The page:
AI AlphaGo Zero started from scratch to become best at Chess, Go and Japanese Chess within hours

The AlphaZero program developed by Google and DeepMind took four hours of playing against itself to create chess knowledge beyond any human or other computer program. It could beat any person and beat the best World Computer Champion Stockfish 28 wins to 0 in a 100-game match.

Starting from random play, and given no domain knowledge except the game rules, AlphaZero achieved within 24 hours a superhuman level of play in the games of chess and shogi (Japanese chess) as well as Go, and convincingly defeated a world-champion program in each case.

Self-play games are generated by using the latest parameters for this neural network, omitting
the evaluation step and the selection of best player.

AlphaGo Zero tuned the hyper-parameter of its search by Bayesian optimization. In AlphaZero they reuse the same hyper-parameters for all games without game-specific tuning. The sole exception is the noise that is added to the prior policy to ensure exploration; this is scaled in proportion to the typical number of legal moves for that game type.

Like AlphaGo Zero, the board state is encoded by spatial planes based only on the basic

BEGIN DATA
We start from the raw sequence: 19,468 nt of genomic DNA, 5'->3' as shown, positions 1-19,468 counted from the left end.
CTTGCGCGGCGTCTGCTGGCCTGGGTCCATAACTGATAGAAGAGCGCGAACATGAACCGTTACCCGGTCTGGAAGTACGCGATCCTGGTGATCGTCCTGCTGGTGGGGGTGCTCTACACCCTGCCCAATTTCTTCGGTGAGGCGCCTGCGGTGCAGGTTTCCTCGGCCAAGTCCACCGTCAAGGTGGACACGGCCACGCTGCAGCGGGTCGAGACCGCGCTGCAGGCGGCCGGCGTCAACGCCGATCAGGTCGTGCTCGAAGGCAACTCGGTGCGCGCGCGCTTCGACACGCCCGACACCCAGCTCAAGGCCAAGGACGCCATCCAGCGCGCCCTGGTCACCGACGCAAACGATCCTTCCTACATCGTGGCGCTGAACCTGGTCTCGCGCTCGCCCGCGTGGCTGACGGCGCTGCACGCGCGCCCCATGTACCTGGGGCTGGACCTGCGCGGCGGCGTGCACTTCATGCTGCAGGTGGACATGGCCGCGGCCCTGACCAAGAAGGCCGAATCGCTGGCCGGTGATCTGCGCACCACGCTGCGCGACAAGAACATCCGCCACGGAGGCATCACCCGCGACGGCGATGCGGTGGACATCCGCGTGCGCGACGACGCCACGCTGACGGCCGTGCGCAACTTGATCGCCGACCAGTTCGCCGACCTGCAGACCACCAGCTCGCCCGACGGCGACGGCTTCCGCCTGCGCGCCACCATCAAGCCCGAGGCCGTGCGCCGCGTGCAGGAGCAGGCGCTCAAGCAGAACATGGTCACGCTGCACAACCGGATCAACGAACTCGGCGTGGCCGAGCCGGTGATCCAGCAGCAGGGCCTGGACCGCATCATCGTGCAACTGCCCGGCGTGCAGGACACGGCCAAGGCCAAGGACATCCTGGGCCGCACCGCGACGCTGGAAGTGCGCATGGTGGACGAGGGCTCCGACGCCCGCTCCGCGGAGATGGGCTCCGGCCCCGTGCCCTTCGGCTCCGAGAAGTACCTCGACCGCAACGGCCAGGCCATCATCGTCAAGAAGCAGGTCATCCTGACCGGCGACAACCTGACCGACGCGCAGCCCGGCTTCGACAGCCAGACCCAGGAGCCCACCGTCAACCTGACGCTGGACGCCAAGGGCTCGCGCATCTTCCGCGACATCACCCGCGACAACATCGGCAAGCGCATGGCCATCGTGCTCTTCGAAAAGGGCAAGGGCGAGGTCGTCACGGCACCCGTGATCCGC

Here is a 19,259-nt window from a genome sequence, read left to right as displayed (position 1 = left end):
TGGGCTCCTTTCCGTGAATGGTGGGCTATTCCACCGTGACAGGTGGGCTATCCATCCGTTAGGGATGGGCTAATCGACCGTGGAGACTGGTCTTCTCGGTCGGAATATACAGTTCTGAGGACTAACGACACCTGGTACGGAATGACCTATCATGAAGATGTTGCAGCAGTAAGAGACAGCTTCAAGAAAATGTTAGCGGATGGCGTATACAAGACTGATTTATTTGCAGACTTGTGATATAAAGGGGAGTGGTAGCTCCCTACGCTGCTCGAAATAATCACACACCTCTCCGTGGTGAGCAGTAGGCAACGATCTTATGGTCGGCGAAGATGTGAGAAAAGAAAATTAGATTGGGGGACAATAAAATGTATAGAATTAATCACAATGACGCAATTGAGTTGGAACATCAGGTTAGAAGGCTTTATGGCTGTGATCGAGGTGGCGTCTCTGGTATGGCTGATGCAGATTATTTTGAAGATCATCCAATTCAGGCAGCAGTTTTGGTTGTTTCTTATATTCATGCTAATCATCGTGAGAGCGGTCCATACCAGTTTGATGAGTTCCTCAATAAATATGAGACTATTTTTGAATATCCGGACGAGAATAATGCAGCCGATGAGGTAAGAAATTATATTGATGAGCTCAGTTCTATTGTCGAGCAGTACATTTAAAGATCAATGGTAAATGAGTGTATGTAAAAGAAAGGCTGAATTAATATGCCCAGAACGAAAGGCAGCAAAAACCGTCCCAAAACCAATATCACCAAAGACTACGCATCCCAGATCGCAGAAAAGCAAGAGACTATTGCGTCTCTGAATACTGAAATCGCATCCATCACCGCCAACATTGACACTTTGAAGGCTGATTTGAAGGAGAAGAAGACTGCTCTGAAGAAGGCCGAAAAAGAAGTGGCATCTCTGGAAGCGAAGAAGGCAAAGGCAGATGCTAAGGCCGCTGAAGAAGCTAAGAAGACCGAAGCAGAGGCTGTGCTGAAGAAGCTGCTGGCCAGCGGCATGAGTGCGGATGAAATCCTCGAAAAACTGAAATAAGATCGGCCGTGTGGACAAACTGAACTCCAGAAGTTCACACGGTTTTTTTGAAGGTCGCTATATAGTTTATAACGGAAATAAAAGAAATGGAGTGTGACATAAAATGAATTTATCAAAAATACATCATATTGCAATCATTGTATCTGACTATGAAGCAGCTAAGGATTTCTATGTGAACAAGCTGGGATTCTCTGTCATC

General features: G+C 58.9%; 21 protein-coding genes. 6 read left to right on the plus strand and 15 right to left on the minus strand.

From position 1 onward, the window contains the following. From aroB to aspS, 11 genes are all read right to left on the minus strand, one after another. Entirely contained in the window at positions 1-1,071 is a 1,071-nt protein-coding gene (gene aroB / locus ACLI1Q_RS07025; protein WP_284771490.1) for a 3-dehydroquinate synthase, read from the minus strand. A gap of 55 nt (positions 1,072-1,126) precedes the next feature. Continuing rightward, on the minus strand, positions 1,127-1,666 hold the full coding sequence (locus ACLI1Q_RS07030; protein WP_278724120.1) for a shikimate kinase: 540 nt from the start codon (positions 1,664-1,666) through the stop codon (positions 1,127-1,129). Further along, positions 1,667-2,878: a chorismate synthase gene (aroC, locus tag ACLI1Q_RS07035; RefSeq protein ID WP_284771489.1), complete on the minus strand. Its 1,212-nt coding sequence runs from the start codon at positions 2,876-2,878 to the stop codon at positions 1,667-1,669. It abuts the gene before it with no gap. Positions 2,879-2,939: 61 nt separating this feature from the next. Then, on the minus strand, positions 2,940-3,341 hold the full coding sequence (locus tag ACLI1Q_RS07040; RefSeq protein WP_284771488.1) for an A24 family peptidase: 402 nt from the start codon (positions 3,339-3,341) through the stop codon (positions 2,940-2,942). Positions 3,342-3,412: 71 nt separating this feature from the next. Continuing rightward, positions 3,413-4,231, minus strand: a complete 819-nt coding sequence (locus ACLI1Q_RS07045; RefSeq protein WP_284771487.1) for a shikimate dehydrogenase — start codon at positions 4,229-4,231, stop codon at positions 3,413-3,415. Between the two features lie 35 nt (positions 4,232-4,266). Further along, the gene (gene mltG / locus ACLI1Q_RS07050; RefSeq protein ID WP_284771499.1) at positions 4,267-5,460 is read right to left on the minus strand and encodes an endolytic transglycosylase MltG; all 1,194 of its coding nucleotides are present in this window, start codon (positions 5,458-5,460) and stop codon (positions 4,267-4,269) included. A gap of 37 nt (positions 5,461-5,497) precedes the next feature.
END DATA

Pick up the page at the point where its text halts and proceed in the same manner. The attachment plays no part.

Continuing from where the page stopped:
rules for each game. The actions are encoded by either spatial planes or a flat vector, again
based only on the basic rules for each game.

They applied the AlphaZero algorithm to chess, shogi, and also Go. Unless otherwise specified, the same algorithm settings, network architecture, and hyper-parameters were used for all three games. They trained a separate instance of AlphaZero for each game. Training proceeded for 700,000 steps (mini-batches of size 4,096) starting from randomly initialized parameters,
using 5,000 first-generation TPUs to generate self-play games and 64 second-generation
TPUs to train the neural networks.

In chess, AlphaZero outperformed Stockfish after just 4 hours (300k steps); in shogi, AlphaZero outperformed Elmo after less than 2 hours (110k steps); and in Go, AlphaZero outperformed AlphaGo Lee (29) after 8 hours (165k steps).

The game of chess represented the pinnacle of AI research over several decades. State-ofthe-art
programs are based on powerful engines that search many millions of positions, leveraging handcrafted domain expertise and sophisticated domain adaptations. AlphaZero is a generic
reinforcement learning algorithm – originally devised for the game of Go – that achieved superior results within a few hours, searching a thousand times fewer positions, given no domain